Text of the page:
“We came to the home of the league leaders who’d won all 15 games here so far this season. I give a lot of value to winning this one – it’s an honour to come here and win. They’ve got 77 points and that’s incredible." - Pep Guardiola on the result
Shots: 16 v 8
Shots on goal: 7 v 4
Usually when I see stats like these, I tend to expect Barca to be the bigger number. Unless it's a difficult away fixture, it's usually a safe assumption to make. In this case, Real being a very difficult away fixture indeed, Barca had less shots, only shaded possession (58%) by their standards and didn't even hit 85% passing accuracy (shocking, I know).
Perhaps, then, the Real players and their coach are entitled to feel a little hard done by. Maybe Arbeloa is right to say that Barca were lucky.
I'm going to pause here for a flashback. Back in Frank Rijkaard's first season as Barca manager, he packed the midfield for his first Clasico (at Camp Nou), lost, and got labelled a coward by the Catalan press. Rijkaard faced it all with his usual good grace and resiliency, even stating outright that he'd make the same tactical decision again regardless of the name-calling.
We laugh now about that infamous quote from scholar of football Tim Lovejoy in which he accused Barca of only knowing how to play one way, but there's a certain truth to it if you look at it the right way. I think there's a certain pride and intimidation factor in never compromising one's style no matter what the circumstances, or at least in having that reputation, and occasionally Barca can be guilty of being too intoxicated by that idea.
When I say that, I obviously don't mean Pep Guardiola's team. Guardiola has shown both a willingness to experiment and to hold his hand up and admit failure when it doesn't work out (for an example of the latter, see his apology after Barca's loss to Sevilla in the Copa del Rey this season). He bought Zlatan Ibrahimovic to add another dimension to Barca's play. He's happy to flood the midfield or play no strikers or start two leftbacks and three centerbacks (as he did against Athletic Bilbao), and he's not afraid of gambling in the big games.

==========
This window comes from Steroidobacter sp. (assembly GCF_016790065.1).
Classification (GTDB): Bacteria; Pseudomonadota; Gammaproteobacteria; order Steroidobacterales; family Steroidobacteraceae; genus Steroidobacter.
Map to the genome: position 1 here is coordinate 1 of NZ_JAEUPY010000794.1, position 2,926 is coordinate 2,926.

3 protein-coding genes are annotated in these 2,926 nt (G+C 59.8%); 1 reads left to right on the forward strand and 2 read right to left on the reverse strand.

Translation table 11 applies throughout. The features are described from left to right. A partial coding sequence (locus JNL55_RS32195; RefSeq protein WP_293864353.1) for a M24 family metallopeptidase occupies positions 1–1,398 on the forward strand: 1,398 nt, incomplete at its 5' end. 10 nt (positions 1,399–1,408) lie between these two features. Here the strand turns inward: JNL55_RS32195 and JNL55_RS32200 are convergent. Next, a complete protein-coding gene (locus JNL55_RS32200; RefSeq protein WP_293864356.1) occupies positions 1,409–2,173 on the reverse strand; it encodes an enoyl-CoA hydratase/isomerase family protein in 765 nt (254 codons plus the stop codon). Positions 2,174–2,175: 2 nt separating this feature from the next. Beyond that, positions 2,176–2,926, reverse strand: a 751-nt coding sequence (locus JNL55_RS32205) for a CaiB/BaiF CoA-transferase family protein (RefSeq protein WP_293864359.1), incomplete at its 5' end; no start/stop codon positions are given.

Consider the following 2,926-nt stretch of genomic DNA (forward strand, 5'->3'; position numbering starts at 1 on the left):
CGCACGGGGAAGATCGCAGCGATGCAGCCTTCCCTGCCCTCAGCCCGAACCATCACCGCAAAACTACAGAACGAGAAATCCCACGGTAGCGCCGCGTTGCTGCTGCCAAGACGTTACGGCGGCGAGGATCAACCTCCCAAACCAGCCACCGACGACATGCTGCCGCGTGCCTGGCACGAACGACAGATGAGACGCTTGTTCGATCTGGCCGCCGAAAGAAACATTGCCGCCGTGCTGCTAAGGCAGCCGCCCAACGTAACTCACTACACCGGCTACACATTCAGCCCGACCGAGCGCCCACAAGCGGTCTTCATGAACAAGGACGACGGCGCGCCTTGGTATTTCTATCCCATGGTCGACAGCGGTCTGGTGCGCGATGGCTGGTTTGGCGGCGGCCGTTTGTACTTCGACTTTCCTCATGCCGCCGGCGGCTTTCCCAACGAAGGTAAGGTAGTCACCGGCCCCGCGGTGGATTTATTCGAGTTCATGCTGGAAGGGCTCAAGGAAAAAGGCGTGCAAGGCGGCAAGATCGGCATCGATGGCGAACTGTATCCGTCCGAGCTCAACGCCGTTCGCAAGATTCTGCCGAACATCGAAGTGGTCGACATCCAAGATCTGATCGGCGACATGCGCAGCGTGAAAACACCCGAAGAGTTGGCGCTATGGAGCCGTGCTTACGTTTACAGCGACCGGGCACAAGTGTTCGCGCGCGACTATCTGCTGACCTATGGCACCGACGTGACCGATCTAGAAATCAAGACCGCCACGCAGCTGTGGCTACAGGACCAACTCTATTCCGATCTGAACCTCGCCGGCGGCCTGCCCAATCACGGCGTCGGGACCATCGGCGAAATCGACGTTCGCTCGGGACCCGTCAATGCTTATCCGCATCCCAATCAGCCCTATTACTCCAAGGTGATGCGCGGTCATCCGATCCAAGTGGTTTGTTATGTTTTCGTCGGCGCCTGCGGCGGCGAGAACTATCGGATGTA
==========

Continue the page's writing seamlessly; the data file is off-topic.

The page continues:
Which brings us back to the Clasico, and Puyol at rightback with Alves as the right winger. Not only a gamble but a decidedly conservative move, which combined with Pellegrini's tinkering resulted in the opening twenty minutes playing out like a chess match, La Gazzetta dello Sport likening it to a classic Serie A encounter. Whether or not it worked - Alves definitely struggled as a winger, resulting in him being switched back at half-time - the fact that Guardiola felt like he could and should try it speaks volumes.
During the slow decline of Rijkaard's team, one of the often-heard laments was that Barca was set up in such a way that they could only win by playing well. Some of the Clasico match reports I've been reading have praised this Barca for winning by not playing particularly well, but by being composed and clever.
Nothing wrong with that. If you said that to Pep Guardiola's face, he'd probably take it as a compliment.
"We’ve got good players. I try and make sure that they all run and that they help each other, but there aren’t many secrets – I work hard, work long hours and I’ve got good players. They know that if they don’t run, I’ll let them know and since they don’t like that, they work all the harder." - Guardiola on the secrets of his success
On a different note, do my eyes deceive me or is Cristiano Ronaldo actually getting criticised in the Madrid press this morning? Really surprised to see that.